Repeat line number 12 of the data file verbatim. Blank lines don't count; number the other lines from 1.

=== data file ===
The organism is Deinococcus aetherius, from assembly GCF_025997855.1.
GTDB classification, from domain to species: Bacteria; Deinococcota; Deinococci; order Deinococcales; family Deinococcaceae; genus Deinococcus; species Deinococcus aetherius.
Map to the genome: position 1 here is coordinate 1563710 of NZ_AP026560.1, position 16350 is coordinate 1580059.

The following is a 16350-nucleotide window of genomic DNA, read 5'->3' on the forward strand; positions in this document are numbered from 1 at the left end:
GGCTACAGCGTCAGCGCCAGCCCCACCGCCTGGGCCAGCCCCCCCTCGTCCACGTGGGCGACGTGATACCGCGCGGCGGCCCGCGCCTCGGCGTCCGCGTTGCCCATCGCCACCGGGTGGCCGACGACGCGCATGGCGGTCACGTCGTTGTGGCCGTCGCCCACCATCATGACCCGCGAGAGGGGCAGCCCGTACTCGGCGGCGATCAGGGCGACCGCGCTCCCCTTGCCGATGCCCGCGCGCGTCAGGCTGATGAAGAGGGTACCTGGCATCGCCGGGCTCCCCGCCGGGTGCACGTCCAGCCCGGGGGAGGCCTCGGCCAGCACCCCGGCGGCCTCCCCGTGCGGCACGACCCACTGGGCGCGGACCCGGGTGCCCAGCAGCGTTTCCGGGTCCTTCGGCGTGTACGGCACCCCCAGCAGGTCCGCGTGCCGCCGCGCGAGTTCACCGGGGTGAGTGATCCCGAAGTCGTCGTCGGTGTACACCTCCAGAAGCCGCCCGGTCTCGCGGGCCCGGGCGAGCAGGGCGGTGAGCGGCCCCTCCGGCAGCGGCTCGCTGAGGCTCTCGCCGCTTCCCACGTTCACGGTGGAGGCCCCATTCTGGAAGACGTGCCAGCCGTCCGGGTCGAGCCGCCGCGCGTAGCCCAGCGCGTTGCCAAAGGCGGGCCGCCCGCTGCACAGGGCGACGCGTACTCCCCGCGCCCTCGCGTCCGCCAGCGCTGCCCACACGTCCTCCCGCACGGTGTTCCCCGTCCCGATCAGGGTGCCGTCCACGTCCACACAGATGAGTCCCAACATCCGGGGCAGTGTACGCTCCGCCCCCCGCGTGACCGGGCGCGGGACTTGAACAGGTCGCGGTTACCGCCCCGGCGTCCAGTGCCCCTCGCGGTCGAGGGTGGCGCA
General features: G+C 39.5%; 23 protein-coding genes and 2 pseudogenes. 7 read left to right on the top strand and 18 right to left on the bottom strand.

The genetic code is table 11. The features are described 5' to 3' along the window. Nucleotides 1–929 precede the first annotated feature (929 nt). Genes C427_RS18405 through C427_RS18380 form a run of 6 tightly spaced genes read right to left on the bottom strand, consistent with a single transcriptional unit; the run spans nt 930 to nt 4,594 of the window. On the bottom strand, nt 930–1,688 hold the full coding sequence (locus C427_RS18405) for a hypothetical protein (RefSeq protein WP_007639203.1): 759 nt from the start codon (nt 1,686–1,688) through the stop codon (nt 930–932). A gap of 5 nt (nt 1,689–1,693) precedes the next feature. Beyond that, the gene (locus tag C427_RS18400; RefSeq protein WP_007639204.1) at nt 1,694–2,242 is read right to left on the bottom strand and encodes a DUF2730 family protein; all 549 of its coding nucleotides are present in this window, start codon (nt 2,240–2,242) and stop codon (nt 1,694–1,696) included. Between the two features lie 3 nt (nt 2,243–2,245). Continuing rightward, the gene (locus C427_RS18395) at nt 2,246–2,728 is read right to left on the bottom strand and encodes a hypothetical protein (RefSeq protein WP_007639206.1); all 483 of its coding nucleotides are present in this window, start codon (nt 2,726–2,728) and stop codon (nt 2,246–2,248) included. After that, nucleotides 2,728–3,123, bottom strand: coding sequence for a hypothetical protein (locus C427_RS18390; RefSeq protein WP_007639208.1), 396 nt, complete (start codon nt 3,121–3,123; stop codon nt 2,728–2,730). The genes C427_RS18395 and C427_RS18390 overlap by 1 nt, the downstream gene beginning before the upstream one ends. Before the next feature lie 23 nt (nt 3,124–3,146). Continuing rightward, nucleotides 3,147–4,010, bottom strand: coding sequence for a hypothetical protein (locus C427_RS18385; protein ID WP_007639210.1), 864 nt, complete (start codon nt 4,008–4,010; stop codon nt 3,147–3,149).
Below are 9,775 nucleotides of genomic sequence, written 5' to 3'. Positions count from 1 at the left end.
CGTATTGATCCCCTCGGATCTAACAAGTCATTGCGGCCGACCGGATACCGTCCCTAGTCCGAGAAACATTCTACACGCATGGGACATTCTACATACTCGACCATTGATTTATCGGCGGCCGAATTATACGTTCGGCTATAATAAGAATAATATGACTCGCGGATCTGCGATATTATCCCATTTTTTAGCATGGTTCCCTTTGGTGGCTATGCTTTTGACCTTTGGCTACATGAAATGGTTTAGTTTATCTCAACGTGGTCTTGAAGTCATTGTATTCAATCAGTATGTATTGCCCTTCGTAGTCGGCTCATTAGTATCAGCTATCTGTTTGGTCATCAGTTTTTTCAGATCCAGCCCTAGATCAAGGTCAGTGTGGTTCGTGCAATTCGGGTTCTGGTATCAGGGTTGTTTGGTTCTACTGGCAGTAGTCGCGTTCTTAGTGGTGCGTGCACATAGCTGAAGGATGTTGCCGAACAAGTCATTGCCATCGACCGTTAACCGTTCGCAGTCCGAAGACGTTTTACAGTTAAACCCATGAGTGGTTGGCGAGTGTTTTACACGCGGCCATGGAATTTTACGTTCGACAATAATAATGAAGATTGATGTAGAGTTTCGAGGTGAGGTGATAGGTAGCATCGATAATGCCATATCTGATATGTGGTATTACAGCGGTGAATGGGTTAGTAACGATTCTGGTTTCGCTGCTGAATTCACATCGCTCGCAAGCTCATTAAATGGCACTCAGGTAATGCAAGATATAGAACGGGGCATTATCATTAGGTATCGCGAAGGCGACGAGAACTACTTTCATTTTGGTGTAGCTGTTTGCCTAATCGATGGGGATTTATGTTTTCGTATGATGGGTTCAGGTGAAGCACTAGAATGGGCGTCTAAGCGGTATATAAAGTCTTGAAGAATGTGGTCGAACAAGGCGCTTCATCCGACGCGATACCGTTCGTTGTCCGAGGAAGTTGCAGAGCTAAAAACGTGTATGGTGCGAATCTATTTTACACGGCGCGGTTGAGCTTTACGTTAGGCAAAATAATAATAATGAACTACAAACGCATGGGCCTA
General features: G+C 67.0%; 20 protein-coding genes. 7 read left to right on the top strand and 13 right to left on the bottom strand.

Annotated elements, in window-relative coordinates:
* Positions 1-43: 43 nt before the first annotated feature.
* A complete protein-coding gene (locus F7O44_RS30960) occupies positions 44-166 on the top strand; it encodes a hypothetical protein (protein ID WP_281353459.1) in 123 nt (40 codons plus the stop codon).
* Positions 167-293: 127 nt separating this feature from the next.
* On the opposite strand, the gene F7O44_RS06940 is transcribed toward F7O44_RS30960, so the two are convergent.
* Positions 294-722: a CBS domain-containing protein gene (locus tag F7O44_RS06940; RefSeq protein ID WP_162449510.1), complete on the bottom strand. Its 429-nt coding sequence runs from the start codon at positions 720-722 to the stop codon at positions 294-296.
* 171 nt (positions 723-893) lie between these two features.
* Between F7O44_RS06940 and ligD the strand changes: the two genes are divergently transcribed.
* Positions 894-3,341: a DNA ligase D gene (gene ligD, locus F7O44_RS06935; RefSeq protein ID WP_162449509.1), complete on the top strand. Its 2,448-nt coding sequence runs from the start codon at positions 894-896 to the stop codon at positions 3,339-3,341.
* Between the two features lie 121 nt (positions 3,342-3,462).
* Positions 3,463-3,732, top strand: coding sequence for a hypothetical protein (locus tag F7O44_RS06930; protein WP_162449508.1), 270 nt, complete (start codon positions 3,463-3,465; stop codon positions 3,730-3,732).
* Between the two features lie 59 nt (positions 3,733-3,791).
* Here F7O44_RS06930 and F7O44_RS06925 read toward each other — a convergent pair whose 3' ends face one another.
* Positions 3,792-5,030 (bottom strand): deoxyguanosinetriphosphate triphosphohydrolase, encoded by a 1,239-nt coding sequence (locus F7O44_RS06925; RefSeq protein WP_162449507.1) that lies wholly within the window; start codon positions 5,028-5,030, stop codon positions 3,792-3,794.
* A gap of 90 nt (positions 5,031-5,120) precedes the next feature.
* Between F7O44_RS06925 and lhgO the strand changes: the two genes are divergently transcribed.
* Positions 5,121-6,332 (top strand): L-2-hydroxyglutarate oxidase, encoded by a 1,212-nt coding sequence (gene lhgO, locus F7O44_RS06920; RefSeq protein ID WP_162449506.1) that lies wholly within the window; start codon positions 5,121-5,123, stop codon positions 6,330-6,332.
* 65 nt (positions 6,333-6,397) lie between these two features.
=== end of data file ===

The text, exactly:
* Positions 1-43: 43 nt before the first annotated feature.